Following The Climate Pledge commitment, and recognizing the urgency of the climate crisis and its impacts on urban communities, Amazon announced a €3.75 million commitment to The Nature Conservancy in an effort to reduce climate change risks and increase species biodiversity in cities. The project will start in Berlin. Learnings will be applied in two other German locations, and then these models will be shared across other European cities.
This is the first project outside the U.S. from Amazon’s $100 million Right Now Climate Fund to support its Climate Pledge commitment to be net zero carbon by 2040 – 10 years ahead of the Paris Climate Agreement. Amazon’s commitment will fund The Nature Conservancy’s Urban Greening program, which uses nature-based solutions to help cities become more climate-change resilient. The program will collaborate with city officials and local community organizations to create and implement plans for:
· reducing flood risk by improving rainwater retention through tree planting, revitalizing urban wetlands, and adapting existing green spaces,
· reducing extreme heat and pollution by leveraging unused public spaces to plant trees and improving urban water bodies, and
· increasing urban biodiversity by introducing pollinator-friendly species, climate resilient plants, and urban grasslands.
Urban greening model to be shared across European cities
The program starts in the Charlottenburg-Wilmersdorf district of Berlin and uses a science-based, municipality-wide, and stakeholder-based approach to urban greening to ensure that projects are complementing existing local efforts. Two additional German cities will be chosen, in which the initial learnings from Charlottenburg-Wilmersdorf will be applied. By the end of the five-year project, The Nature Conservancy also aims to create and share a guide to urban greening that other German and European municipalities can use.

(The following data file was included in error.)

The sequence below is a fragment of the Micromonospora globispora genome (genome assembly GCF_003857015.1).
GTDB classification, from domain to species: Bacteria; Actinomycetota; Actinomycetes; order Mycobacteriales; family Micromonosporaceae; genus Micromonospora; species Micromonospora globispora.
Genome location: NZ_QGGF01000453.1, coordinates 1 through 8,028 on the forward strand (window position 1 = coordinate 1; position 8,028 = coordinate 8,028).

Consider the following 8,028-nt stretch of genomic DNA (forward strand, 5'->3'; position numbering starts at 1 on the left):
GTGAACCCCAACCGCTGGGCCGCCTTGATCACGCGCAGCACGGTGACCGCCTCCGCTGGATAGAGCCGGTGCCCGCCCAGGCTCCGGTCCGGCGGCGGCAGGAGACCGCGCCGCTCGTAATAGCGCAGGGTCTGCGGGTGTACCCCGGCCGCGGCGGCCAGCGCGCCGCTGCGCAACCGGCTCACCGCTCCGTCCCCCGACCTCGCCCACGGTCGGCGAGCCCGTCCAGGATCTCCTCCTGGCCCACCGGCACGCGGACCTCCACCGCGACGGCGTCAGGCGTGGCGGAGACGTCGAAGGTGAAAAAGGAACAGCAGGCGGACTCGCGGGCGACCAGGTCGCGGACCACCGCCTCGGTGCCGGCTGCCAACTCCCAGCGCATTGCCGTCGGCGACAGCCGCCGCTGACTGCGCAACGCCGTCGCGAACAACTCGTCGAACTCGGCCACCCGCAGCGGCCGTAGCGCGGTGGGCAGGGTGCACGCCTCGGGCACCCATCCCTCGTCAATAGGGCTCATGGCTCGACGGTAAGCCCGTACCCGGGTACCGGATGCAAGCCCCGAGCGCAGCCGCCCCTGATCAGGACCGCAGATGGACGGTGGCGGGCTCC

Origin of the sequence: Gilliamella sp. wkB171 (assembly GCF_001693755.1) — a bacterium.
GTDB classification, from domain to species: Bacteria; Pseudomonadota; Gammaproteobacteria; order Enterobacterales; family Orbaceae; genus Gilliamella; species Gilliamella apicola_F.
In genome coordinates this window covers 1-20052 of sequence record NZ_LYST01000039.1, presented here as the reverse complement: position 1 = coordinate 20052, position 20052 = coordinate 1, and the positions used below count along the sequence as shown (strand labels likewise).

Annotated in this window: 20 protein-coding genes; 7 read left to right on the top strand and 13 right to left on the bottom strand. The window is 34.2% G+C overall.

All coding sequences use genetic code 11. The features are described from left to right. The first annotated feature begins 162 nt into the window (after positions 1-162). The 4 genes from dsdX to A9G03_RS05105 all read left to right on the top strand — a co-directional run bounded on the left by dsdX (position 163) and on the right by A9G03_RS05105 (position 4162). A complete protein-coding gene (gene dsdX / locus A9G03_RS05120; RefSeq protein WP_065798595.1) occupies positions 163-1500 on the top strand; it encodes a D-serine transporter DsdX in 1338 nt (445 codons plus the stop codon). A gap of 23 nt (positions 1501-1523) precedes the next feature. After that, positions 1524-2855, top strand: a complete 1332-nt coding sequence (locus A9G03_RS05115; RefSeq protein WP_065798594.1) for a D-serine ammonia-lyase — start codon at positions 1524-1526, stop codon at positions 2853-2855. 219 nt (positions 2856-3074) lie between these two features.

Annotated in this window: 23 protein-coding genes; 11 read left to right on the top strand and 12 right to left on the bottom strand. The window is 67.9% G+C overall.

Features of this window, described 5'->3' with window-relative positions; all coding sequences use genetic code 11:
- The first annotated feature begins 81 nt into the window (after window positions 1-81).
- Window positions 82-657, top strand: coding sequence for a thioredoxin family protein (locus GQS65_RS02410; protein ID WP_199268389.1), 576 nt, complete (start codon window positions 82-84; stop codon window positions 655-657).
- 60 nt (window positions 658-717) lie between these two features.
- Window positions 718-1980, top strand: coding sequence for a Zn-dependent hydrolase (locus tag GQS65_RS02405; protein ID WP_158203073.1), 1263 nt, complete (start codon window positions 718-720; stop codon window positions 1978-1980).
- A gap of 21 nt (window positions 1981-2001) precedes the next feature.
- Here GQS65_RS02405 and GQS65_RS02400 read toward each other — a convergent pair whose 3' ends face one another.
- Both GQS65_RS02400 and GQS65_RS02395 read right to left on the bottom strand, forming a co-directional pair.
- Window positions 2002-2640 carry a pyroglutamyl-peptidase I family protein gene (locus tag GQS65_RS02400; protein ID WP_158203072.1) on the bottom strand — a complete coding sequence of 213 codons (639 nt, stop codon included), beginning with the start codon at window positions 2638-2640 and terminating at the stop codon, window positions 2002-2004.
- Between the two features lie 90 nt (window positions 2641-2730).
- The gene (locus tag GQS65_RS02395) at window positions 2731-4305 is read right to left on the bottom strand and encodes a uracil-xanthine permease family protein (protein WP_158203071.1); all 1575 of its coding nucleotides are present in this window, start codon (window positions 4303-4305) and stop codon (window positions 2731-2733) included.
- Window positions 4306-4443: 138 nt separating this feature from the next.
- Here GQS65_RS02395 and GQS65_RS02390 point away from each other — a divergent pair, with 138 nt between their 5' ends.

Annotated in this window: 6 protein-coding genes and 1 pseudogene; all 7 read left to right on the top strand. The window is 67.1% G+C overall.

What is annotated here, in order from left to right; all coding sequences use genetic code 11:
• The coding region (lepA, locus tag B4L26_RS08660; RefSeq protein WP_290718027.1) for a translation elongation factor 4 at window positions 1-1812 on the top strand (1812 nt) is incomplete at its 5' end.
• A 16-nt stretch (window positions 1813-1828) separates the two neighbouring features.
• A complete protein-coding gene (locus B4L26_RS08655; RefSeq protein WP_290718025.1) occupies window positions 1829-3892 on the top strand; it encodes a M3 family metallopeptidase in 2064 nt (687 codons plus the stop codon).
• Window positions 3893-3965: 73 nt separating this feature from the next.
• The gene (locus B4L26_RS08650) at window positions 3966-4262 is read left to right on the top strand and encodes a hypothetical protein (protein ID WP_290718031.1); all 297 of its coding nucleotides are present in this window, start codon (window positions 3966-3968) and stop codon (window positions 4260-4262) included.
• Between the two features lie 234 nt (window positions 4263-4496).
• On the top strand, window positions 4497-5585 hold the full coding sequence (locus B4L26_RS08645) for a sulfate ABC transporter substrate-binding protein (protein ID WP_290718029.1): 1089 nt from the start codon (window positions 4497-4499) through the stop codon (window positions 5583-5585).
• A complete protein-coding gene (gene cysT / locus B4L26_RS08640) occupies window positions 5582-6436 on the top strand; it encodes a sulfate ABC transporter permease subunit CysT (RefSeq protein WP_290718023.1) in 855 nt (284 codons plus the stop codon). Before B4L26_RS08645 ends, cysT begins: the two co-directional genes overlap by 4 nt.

Ralf Kleber, Vice President and Country Manager for Amazon Germany, explains: “In addition to all our efforts in the fight against COVID-19, we must also maintain our efforts to protect the planet. The Nature Conservancy and its municipal partners will apply a science-based approach to developing a model that can be applied more broadly across German and European cities. As the program progresses, we will measure the impacts to ensure that the actions result in tangible benefits to urban residents, such as more hectares of greened space, greater counts of wild bees and other pollinators, more cubic liters of storm water safely managed, and lower average surface temperatures.”
Cities are in the front line in fight against climate change
In recent years, Berlin has repeatedly experienced extreme weather, and people have been affected by intense heat waves and floods. The natural climate solutions in this urban greening program will help to reduce these impacts while at the same time increase biodiversity and citizen well-being. Dr. Kerstin Pfliegner, Germany Director of The Nature Conservancy, says: “Our research shows that nature can offer cost-effective options for resilience in this changing environment. We believe that cities play an important role to lead on climate action at the local level in the coming decades.” Oliver Schruoffenegger, City Councilor in Berlin Charlottenburg-Wilmersdorf adds: “Cities like Berlin are on the front line in the fight against climate change. I welcome the commitment of The Nature Conservancy and Amazon to work together with the city of Berlin in our efforts to become greener. I look forward to working with both partners and local communities to define the best programs for our districts.”